Pediatric Developmental Milestones

The most important time in a child’s life to develop these motor and sensory skills is within the first three years of age. Research has shown that during these years, there are critical periods for children to develop very specific skills, and if those periods pass without development or exposure to those skills, being able to effectively learn later on is much harder.

While every child varies in their development, there is definitely a natural progression of development. If you have any questions about your child’s development, please contact your pediatrician at Westside Pediatric Group.

Developmental Checklist

  • Begins to imitate sounds
  • Becomes interested in sounds and turn head towards them
  • Creates a tight grasp with fingers, usually able to hold toy with one hand
  • Brings hand to mouth
  • Sit with support

  • Able to bring food or drink to mouth with little assistance
  • Claps hands and wave “bye/hello”
  • Understands requests
  • Can focus on a toy/images for 2 minutes or more
  • Can begin using and understanding a few words

  • Makes short sentences
  • Can walk/run without help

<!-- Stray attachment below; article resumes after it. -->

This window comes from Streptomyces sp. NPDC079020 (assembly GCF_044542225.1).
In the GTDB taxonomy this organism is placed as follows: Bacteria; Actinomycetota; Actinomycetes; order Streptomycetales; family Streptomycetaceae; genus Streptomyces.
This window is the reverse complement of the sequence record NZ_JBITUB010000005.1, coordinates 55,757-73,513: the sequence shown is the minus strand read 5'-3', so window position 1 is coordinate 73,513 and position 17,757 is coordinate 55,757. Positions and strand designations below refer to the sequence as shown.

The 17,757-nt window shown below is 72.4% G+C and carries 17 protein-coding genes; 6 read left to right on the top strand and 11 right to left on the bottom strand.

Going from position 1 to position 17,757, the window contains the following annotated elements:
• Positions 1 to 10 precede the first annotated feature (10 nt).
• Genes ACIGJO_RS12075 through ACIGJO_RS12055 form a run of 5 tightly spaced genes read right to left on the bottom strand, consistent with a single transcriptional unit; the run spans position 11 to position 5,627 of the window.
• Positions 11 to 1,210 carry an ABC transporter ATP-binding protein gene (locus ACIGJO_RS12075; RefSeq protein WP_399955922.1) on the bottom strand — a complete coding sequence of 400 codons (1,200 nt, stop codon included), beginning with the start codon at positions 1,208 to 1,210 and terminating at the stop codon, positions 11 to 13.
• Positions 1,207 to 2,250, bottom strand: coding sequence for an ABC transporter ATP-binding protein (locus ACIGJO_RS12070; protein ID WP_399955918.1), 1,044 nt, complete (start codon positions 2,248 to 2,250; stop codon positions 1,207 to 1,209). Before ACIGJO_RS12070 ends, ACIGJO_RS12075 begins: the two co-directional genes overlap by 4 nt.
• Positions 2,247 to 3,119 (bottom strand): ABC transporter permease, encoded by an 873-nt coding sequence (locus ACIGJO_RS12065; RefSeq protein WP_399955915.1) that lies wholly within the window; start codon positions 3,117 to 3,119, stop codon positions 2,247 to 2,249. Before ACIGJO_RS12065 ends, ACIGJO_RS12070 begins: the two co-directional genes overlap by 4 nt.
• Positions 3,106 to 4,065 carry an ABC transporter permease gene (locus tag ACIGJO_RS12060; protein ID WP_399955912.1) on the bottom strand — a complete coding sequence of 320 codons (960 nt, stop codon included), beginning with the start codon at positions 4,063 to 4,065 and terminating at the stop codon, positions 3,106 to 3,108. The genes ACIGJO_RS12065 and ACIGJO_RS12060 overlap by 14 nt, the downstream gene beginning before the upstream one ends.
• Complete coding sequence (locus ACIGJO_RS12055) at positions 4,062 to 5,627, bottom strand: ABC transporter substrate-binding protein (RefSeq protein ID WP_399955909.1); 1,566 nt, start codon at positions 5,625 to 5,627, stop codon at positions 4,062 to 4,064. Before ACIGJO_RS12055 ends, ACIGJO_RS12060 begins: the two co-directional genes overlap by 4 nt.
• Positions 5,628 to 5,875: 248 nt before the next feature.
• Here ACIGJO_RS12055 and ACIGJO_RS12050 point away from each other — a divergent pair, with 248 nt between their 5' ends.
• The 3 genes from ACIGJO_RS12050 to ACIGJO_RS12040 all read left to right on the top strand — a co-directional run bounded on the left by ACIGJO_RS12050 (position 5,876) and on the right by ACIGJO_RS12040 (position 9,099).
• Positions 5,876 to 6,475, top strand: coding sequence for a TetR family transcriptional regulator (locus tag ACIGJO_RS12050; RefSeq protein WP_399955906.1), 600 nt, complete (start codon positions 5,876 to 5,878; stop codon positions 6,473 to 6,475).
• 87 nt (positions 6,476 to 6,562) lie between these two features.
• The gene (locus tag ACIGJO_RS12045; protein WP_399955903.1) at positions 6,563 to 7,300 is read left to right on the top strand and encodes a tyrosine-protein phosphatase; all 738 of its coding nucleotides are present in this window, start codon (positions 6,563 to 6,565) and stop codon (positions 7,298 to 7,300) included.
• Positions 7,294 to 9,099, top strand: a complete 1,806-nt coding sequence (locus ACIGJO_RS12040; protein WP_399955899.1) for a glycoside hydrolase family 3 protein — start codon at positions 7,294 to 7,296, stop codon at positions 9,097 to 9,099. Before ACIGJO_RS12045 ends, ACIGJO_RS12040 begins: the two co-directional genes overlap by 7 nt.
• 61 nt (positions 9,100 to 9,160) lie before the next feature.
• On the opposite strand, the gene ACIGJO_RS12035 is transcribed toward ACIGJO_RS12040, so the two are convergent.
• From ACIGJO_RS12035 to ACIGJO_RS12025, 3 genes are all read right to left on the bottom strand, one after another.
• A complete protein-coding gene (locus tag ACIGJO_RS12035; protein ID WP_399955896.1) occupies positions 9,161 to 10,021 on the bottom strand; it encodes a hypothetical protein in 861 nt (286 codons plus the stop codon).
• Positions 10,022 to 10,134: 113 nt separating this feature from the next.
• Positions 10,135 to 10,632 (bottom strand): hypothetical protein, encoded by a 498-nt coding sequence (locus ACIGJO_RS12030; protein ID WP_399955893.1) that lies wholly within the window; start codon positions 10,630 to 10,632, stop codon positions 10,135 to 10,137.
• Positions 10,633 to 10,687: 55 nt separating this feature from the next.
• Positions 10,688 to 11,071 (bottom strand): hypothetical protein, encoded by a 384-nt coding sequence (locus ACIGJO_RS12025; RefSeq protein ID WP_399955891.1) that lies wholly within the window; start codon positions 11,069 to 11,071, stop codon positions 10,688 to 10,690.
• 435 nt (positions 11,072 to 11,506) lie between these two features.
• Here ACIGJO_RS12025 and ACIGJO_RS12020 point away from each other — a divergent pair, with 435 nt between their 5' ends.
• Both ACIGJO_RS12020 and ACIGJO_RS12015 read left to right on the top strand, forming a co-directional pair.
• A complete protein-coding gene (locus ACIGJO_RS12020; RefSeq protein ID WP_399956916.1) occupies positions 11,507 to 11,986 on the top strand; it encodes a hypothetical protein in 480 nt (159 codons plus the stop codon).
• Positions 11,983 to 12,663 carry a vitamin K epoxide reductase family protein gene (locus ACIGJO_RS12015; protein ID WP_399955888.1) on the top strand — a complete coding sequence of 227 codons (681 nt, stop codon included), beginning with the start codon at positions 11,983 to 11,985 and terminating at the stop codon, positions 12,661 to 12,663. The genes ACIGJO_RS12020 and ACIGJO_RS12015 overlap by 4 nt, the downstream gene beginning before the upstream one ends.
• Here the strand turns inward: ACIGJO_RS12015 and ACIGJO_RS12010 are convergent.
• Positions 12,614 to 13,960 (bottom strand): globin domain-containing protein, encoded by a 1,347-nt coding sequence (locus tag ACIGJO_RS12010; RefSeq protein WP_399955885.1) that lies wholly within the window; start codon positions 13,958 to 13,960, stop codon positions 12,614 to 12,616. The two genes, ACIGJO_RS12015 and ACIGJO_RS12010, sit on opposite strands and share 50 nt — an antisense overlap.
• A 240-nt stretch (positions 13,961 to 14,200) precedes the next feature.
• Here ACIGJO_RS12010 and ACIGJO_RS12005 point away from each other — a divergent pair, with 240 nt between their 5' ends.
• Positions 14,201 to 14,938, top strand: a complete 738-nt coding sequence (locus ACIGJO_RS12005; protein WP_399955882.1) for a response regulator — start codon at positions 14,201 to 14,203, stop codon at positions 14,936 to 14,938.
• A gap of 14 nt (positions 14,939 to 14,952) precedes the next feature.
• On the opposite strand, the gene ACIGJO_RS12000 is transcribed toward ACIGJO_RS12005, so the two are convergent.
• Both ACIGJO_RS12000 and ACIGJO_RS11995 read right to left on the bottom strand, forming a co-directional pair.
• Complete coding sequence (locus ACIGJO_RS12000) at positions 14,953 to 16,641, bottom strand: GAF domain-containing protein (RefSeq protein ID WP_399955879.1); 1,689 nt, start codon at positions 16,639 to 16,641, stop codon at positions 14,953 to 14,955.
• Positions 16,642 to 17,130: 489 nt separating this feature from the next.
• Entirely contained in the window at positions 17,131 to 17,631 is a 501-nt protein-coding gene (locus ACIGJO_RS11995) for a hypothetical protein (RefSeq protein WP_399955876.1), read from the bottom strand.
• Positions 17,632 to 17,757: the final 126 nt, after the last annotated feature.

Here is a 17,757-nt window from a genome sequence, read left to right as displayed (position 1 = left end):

• Walks up stairs with some assistance
  • Can create marks with writing utensil
  • Begins to drink from a cup/eat with a spoon

  • Throw/kick a ball with good balance
  • Name objects with clear speech
  • Can turn multiple pages in a book
  • Feeds self with spoon and fork
  • Jump forward and down

  • Ask and answer questions
  • Ride a tricycle or other toy with wheels
  • Begins to play with imagination (pretend play)
  • Begins to become potty trained
  • Can identify at least 2 body parts
  • Draws vertical line or circle
  • Can remove a screw lid from bottle
  • Walk in a straight line

  • Make longer sentences and describe things while understanding basic grammar
  • Can attempt to unbutton, zip, snap, etc.
  • Color mostly in lines
  • Can cut paper fairly evenly
  • Fully potty trained
  • Can follow a series of directions at once
  • Can understanding sharing and taking turns
  • Can hop on one foot

 


 

Source: www.nlm.nih.gov